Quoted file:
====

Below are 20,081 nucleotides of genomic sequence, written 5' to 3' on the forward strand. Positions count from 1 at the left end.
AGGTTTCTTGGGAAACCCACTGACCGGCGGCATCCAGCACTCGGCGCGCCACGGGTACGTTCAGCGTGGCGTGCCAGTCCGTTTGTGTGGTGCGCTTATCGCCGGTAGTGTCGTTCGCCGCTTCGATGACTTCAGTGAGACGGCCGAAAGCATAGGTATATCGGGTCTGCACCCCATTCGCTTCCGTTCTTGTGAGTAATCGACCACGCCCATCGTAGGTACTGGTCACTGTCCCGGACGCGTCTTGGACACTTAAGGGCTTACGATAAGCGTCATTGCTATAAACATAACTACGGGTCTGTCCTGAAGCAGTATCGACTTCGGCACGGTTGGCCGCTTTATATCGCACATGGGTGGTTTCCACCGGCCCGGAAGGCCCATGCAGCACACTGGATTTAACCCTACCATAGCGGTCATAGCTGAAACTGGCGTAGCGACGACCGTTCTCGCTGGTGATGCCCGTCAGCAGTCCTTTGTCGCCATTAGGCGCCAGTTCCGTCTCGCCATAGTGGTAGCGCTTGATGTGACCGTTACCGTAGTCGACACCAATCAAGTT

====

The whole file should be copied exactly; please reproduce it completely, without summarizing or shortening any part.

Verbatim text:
Below are 20,081 nucleotides of genomic sequence, written 5' to 3' on the forward strand. Positions count from 1 at the left end.
AGGTTTCTTGGGAAACCCACTGACCGGCGGCATCCAGCACTCGGCGCGCCACGGGTACGTTCAGCGTGGCGTGCCAGTCCGTTTGTGTGGTGCGCTTATCGCCGGTAGTGTCGTTCGCCGCTTCGATGACTTCAGTGAGACGGCCGAAAGCATAGGTATATCGGGTCTGCACCCCATTCGCTTCCGTTCTTGTGAGTAATCGACCACGCCCATCGTAGGTACTGGTCACTGTCCCGGACGCGTCTTGGACACTTAAGGGCTTACGATAAGCGTCATTGCTATAAACATAACTACGGGTCTGTCCTGAAGCAGTATCGACTTCGGCACGGTTGGCCGCTTTATATCGCACATGGGTGGTTTCCACCGGCCCGGAAGGCCCATGCAGCACACTGGATTTAACCCTACCATAGCGGTCATAGCTGAAACTGGCGTAGCGACGACCGTTCTCGCTGGTGATGCCCGTCAGCAGTCCTTTGTCGCCATTAGGCGCCAGTTCCGTCTCGCCATAGTGGTAGCGCTTGATGTGACCGTTACCGTAGTCGACACCAATCAAGTT